CANADA FX DEBT-C$ weakens after inflation slip, China rate cut

* Canadian dollar at C$1.3175, or 75.90 U.S. cents
    * Bond prices lower across the maturity curve

 (Adds details, quote, updates prices)
    By Alastair Sharp and Leah Schnurr
    TORONTO/OTTAWA, Oct 23 (Reuters) - The Canadian dollar
weakened to a fresh three-week low against its U.S. counterpart
on Friday after domestic inflation data slipped more than
expected and China cut interest rates to spur growth in its
slowing economy.
    A drop in the price of oil also weighed on the
commodity-sensitive currency.
    Canada's annual inflation rate dipped to 1.0 percent in
September on lower prices for gasoline, marking the 10th
straight month it has been below the Bank of Canada's 2.0
percent target, data showed. 
    The data suggested the central bank has plenty of room to
keep interest rates low. After two rate cuts earlier this year,
analysts expect it won't raise rates until 2017.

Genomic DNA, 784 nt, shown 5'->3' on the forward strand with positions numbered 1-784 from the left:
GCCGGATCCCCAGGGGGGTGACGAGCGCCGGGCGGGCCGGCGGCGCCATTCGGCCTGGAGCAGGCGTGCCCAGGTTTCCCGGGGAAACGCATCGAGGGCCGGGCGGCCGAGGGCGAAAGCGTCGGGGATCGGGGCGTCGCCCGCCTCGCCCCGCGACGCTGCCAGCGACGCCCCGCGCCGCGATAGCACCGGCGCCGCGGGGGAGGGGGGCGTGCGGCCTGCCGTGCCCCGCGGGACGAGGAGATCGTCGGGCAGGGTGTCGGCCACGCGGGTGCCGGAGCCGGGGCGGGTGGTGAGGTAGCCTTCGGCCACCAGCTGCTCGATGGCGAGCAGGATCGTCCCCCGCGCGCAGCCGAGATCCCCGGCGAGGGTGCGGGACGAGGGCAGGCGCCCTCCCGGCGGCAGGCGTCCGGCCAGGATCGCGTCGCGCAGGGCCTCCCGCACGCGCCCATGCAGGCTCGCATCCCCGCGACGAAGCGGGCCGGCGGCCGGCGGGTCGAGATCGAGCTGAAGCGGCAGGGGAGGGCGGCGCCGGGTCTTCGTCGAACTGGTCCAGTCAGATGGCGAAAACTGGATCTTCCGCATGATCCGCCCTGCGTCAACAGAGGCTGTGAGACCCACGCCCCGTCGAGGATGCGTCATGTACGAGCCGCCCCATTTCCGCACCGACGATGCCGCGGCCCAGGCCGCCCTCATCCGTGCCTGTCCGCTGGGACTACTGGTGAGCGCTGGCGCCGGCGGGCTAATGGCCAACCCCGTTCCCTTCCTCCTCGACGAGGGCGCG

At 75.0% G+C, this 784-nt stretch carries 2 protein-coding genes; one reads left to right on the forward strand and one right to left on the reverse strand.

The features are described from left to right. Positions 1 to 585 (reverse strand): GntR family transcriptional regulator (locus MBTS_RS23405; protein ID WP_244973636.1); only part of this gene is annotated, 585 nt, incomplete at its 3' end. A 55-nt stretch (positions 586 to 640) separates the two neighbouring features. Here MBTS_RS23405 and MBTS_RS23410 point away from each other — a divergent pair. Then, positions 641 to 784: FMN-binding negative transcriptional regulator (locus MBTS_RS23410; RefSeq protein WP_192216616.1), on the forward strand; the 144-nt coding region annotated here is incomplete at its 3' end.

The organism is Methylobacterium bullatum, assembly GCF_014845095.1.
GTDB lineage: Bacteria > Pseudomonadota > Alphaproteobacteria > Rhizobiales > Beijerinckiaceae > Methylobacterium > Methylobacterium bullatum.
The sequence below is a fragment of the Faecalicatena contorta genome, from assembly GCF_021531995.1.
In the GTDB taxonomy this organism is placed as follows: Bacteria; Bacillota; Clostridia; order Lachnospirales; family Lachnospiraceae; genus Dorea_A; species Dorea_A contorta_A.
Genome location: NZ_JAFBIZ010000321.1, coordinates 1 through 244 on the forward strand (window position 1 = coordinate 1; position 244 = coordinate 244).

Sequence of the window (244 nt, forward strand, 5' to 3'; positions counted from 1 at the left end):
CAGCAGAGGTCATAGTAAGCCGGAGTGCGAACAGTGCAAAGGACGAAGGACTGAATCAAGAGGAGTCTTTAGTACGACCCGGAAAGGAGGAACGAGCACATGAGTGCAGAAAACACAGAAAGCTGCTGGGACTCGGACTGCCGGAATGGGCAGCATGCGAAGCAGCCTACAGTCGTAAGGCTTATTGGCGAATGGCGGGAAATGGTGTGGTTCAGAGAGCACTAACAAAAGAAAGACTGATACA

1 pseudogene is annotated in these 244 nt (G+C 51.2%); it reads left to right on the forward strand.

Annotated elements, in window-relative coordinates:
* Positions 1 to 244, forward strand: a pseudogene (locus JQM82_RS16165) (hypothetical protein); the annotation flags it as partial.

"If you couple the CPI numbers that signal inflation is
stagnant or non-existent ... with the slump that we're seeing in
oil prices, it's only natural that we would see the Canadian
dollar soften as it has," said Lennon Sweeting, currency
payments analyst at USForex. 
    The Canadian dollar ended the North American
trading session at C$1.3175 to the greenback, or 75.90 U.S.
cents, weaker than Thursday's close of C$1.3107, or 76.30 U.S.
    At one point it touched C$1.3198, its weakest since Oct. 2.
The loonie lost more than 2 percent on the week.
    U.S. crude prices settled down 78 cents at $44.60 a
    Global markets were also taking in a move by China's central
bank to cut rates for the sixth time since November and again
lower reserve requirements for banks. 
    "I do think that is a signal for economic growth globally
and as a commodity-based currency, it does put our economy in
jeopardy, in some sense," said Sweeting.
    Canadian government bond prices were lower across the
maturity curve, with the two-year price down 2.5
Canadian cents to yield 0.535 percent and the benchmark 10-year
 falling 50 Canadian cents to yield 1.506 percent.
    The Canada-U.S. two-year bond spread was -11.0 basis points,
while the 10-year spread was -58.2 basis points.

 (Additional reporting by Susan Taylor; Editing by James